Small Arms Survey, “Confronting the Don: The Political Economy of Gang Violence in Jamaica,” November 2010

Small Arms Survey, “Small Arms Survey 2012: Moving Targets,” August 2012

Sydney School of Public Health, University of Sydney, “Jamaica–Gun Facts, Figures and Law,” Data retrieved from http://www.gunpolicy.org/firearms/region/jamaica

The AmericasBarometer by the Latin American Public Opinion Project (LAPOP), Vanderbilt University, “The Political Culture of Democracy in the Americas, 2010: Democratic Consolidation in the Americas in Hard Times,” December 2010

The AmericasBarometer by the Latin American Public Opinion Project (LAPOP), Vanderbilt University, “The Political Culture of Democracy in Jamaica, 2010: Democratic Consolidation in the Americas in Hard Times,” January 2011

The AmericasBarometer by the Latin American Public Opinion Project (LAPOP), Vanderbilt University, “The Political Culture of Democracy in the Americas, 2012: Towards Equality of Opportunity,” November 2012 (Preliminary Version)

Transparency International, “Corruption Perceptions Index 2012,” December 2012

United Nations Development Programme, “Caribbean Human Development Report 2012: Human Development and the Shift to Better Citizen Security,” February 2012

United Nations Office on Drugs and Crime, “Homicide Statistics 2012,” Data set retrieved from https://www.unodc.org/unodc/en/data-and-analysis/homicide.html

United Nations Office on Drugs and Crime, “Transnational Organized Crime in Central America and the Caribbean: A Threat Assessment,” September 2012

U.S. Department of State, “2012 International Narcotics Control Strategy Report Volume I: Drug and Chemical Control,” March 2012

U.S. Department of State, “Country Reports on Human Rights Practices for 2011,” May 2012

U.S. Department of State, “Trafficking in Persons Report 2012,” June 2012

U.S. Department of State Bureau of Diplomatic Security, “Jamaica 2012 Crime and Safety Report,” March 2012


[1] Evidence emerged that the then-Prime Minister Bruce Golding (2007-2011) and his Labour Party hired a US law firm to help fight the extradition request for Coke, raising the possibility that Golding relied on Coke’s power in Tivoli Gardens to secure votes for his party, as was endemic in the 1970s and 1980s.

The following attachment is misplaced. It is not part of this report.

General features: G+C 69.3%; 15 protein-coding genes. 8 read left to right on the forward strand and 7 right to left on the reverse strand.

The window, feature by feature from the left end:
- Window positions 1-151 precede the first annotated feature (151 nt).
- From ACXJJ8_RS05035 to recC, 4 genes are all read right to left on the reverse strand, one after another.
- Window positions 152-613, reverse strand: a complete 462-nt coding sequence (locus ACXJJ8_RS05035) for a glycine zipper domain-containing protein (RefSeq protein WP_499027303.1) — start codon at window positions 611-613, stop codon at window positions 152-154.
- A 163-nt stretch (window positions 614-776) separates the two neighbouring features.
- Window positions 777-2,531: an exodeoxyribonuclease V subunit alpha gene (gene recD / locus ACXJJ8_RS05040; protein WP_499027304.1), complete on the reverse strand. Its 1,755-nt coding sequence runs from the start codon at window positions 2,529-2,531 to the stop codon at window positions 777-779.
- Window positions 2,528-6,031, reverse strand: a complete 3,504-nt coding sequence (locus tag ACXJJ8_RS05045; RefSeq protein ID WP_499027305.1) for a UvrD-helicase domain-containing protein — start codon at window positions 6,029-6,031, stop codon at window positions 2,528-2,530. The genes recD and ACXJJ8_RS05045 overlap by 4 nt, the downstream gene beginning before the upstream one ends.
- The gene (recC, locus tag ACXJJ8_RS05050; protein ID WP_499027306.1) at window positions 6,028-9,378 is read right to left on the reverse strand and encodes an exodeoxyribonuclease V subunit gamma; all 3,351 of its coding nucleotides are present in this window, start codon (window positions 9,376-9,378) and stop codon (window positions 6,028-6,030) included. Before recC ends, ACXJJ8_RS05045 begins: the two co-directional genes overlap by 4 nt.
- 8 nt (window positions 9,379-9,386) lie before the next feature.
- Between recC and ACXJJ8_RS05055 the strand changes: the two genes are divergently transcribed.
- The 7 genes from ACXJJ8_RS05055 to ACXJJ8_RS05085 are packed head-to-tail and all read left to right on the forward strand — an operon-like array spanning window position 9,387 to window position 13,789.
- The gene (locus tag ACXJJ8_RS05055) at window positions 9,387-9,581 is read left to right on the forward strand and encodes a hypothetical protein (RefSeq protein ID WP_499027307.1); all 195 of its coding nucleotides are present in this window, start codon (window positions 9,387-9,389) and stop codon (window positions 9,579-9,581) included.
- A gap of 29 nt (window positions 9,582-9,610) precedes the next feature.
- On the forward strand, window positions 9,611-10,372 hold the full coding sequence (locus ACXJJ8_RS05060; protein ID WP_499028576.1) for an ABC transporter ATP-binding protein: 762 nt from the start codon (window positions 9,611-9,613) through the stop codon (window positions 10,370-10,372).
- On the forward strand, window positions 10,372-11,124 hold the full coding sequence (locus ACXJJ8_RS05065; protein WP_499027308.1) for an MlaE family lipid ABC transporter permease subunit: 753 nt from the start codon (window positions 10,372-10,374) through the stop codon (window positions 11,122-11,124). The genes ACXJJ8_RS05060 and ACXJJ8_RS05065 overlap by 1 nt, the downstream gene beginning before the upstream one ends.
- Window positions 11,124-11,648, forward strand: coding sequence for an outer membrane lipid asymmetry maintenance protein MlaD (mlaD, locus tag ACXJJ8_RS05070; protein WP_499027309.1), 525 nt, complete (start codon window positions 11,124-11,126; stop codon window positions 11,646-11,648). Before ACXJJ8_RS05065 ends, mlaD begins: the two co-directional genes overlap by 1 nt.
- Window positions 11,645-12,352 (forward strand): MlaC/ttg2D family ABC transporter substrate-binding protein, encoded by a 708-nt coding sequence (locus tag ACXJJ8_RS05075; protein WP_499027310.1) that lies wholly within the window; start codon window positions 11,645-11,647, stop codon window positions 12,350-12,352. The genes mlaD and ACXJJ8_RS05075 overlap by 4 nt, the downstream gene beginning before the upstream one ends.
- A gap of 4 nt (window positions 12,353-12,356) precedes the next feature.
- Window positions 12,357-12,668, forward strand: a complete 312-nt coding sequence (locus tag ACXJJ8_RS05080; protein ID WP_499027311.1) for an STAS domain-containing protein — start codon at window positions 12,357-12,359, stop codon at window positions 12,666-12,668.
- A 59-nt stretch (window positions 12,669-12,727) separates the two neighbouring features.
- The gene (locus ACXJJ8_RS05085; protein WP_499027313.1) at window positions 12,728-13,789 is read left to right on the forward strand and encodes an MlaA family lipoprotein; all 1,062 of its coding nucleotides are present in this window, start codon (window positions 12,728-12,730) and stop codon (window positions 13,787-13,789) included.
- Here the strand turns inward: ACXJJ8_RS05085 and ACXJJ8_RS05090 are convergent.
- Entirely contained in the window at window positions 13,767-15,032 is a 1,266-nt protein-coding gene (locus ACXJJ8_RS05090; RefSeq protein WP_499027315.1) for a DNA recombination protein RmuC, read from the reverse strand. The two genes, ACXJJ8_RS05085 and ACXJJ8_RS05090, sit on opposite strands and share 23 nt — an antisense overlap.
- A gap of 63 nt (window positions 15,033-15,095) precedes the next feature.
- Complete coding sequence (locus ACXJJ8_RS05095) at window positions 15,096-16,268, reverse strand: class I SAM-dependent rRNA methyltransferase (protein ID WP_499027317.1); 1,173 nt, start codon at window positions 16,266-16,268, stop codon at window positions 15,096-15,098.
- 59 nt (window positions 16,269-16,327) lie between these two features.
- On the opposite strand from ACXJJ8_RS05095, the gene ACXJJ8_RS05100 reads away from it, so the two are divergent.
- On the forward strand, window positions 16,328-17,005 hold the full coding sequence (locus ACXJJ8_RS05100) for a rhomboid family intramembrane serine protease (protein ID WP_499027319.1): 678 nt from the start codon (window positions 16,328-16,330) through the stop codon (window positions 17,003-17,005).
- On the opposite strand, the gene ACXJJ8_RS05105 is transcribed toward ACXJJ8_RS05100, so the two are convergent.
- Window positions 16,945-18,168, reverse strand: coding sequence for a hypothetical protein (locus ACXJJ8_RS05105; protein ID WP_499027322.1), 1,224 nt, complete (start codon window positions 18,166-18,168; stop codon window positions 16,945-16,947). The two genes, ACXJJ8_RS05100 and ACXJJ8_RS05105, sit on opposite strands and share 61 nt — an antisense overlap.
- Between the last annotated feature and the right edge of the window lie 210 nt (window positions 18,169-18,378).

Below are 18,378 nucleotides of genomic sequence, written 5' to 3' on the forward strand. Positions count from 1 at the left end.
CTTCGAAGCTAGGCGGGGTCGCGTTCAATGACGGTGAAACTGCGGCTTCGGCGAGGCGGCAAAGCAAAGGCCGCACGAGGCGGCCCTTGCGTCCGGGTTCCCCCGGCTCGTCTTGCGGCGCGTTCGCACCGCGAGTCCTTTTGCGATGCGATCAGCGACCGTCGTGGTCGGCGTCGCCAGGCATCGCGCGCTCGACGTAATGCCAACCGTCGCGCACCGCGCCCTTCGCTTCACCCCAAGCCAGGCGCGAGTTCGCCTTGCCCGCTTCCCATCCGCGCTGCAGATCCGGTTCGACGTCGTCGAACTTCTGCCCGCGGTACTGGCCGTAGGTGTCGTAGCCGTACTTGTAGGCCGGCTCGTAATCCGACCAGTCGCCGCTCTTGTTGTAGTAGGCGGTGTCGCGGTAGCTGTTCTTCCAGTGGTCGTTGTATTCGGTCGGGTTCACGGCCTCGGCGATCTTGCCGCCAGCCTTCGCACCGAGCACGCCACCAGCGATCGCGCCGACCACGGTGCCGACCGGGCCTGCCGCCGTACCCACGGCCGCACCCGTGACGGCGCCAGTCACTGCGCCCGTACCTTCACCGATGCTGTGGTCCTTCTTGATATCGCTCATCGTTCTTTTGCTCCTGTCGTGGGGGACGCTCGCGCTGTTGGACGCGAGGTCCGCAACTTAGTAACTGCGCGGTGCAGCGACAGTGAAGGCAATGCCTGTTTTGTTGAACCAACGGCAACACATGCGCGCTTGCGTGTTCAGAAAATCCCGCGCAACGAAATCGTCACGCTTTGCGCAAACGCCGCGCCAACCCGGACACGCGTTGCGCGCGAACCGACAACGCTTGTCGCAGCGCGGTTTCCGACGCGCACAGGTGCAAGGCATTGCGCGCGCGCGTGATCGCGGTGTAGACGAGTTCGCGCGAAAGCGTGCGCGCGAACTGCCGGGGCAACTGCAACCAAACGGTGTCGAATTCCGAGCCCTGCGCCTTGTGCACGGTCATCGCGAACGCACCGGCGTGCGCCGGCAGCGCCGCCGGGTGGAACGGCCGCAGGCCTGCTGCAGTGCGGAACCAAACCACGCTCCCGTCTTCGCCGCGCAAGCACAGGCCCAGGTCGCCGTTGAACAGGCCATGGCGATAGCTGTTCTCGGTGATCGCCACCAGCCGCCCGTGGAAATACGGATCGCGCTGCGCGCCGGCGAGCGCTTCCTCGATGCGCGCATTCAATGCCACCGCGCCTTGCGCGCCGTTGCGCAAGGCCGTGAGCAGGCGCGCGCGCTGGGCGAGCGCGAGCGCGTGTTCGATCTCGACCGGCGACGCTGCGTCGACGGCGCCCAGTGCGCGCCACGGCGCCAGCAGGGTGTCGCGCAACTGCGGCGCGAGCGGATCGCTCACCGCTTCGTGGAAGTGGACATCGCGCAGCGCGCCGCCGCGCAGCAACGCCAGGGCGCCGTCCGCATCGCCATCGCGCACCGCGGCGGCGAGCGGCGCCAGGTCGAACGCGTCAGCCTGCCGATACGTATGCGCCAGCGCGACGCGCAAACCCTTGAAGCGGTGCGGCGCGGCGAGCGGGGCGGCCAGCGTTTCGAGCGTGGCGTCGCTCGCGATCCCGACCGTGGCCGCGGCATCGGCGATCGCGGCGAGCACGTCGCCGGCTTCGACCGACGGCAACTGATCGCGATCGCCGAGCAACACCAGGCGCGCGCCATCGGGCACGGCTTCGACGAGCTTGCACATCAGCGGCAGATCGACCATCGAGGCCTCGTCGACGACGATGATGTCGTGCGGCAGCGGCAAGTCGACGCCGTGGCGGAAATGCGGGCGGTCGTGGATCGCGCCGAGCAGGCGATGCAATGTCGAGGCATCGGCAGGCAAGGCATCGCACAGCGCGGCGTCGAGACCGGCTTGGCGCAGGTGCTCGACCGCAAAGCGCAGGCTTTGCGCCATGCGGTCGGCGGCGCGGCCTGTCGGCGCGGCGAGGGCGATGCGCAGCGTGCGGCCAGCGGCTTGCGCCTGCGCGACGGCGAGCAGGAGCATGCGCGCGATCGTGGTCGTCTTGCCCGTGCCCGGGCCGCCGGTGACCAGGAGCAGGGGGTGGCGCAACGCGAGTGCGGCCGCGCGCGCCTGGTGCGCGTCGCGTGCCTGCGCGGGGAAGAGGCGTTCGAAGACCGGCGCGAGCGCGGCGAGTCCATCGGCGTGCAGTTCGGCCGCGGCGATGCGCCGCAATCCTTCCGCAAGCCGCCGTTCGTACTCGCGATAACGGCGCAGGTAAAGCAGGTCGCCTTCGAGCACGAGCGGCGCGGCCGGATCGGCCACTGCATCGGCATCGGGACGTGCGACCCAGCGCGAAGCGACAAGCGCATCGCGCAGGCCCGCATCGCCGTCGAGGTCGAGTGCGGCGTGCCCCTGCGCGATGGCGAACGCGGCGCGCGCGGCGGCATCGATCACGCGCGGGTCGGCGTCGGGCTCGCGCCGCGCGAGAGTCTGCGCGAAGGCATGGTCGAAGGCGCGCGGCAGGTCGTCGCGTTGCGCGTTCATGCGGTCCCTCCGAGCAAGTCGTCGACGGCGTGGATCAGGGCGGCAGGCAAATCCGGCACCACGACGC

[2] Coke was the “don” of Tivoli Gardens, a gang leader who exploits the lack of government presence in an area to become the community leader, often acting as the local arbiter. Politicians who still engage in working with gangs to gain votes in constituencies will seek out the don for support.

[3] This area could be as small as a block or one street.

[4]  The ACCP has a membership of 24 Caribbean nations and is designed to facilitate cooperation between the region’s police forces and help with the development of officers’ technical skills and professionalism. 

[5] The country received a Tier 2 Watch List ranking. Tier 1 is the best possible ranking, followed by Tier 2, Tier 2 Watch List, and Tier 3.

[6] LAPOP recodes respondents’ answers into a scale of 0-100 with a higher score representing a higher perception of insecurity.

[7] CARICOM is an organisation comprised of 15 nations and aims to promote economic integration and cooperation between its member states.

[8] This figure is from the UNDP’s 2010 Citizen Security Survey.

[9] More information at their website: http://www.jamaicansforjustice.org/

Igarapé Institute

The Igarapé Institute is a southern think tank devoted to evidence-based policy and action on complex social challenges including global drug policy, citizen security and international cooperation. Its goal is to stimulate humane engagement on emerging security and development issues. Across all its programs, the Institute adopts a three-prong approach:

  1. Diagnose challenges through cutting-edge research;
  2. Trigger informed debate and action across public and private spheres; and
  3. Design tailor-made solutions that are people-centered.

The International Security Sector Advisory Team

The International Security Sector Advisory Team (ISSAT) provides practical support to the international community in its efforts to improve security and justice, primarily in conflict-affected and fragile states. It does this by working with a group of member states and institutions to develop and promote good security and justice reform practices and principles, and by helping its members to build their capacity to support national and regional security and justice reform processes.